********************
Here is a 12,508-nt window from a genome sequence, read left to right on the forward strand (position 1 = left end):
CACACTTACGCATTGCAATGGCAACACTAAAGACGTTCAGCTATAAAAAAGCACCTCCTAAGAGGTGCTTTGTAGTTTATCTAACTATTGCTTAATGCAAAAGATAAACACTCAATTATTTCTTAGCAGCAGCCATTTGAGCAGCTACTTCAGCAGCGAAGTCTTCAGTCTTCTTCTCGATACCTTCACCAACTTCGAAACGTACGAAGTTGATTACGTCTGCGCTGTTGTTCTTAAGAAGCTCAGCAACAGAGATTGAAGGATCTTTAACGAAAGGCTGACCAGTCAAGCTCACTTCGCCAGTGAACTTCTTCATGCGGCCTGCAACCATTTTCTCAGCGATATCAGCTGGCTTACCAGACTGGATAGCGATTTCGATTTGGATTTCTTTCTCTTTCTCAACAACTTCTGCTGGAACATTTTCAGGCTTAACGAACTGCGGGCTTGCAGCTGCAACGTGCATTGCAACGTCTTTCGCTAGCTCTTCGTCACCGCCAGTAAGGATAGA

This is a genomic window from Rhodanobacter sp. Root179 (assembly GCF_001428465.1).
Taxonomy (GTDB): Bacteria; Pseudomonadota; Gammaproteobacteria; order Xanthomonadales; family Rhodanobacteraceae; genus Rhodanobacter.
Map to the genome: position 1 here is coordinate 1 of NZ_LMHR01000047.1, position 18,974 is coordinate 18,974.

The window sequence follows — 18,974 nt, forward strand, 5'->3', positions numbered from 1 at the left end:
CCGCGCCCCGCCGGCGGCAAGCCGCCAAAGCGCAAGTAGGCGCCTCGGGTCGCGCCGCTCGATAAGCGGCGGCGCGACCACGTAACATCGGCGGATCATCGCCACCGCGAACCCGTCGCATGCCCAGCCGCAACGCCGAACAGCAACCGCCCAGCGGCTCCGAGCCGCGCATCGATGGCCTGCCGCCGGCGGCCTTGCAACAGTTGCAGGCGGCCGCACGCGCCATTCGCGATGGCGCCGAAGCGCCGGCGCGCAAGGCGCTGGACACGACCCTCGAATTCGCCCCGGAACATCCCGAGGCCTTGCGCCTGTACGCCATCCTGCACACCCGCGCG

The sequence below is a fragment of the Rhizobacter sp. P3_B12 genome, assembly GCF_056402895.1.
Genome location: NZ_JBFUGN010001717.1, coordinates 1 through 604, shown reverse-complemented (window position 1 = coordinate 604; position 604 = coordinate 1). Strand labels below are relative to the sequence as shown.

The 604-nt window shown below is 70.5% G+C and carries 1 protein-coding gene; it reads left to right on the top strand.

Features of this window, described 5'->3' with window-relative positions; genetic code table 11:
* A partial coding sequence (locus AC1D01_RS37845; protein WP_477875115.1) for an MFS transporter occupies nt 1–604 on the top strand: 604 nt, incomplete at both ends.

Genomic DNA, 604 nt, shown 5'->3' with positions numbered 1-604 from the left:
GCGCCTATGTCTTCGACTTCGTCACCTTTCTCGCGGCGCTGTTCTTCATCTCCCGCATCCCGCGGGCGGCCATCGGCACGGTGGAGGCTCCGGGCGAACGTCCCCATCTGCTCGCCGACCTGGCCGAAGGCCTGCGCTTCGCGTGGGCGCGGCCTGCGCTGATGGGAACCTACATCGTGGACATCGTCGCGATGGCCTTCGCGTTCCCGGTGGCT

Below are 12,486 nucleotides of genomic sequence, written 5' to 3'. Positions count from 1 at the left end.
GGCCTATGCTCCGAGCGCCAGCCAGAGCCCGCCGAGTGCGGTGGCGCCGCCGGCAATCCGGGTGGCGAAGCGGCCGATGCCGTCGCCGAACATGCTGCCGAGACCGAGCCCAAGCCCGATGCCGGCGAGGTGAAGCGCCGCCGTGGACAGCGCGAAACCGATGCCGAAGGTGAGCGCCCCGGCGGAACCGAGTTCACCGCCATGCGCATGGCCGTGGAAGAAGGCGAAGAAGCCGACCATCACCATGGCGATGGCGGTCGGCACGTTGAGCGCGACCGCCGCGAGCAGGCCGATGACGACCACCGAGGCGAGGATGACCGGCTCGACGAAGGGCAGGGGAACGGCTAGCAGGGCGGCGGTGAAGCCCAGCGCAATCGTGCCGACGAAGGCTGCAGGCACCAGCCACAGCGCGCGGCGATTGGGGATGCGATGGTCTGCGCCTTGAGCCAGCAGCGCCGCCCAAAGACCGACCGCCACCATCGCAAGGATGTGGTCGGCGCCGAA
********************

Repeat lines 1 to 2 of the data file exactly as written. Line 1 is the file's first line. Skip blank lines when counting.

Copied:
Here is a 12,508-nt window from a genome sequence, read left to right on the forward strand (position 1 = left end):
CACACTTACGCATTGCAATGGCAACACTAAAGACGTTCAGCTATAAAAAAGCACCTCCTAAGAGGTGCTTTGTAGTTTATCTAACTATTGCTTAATGCAAAAGATAAACACTCAATTATTTCTTAGCAGCAGCCATTTGAGCAGCTACTTCAGCAGCGAAGTCTTCAGTCTTCTTCTCGATACCTTCACCAACTTCGAAACGTACGAAGTTGATTACGTCTGCGCTGTTGTTCTTAAGAAGCTCAGCAACAGAGATTGAAGGATCTTTAACGAAAGGCTGACCAGTCAAGCTCACTTCGCCAGTGAACTTCTTCATGCGGCCTGCAACCATTTTCTCAGCGATATCAGCTGGCTTACCAGACTGGATAGCGATTTCGATTTGGATTTCTTTCTCTTTCTCAACAACTTCTGCTGGAACATTTTCAGGCTTAACGAACTGCGGGCTTGCAGCTGCAACGTGCATTGCAACGTCTTTCGCTAGCTCTTCGTCACCGCCAGTAAGGATAGA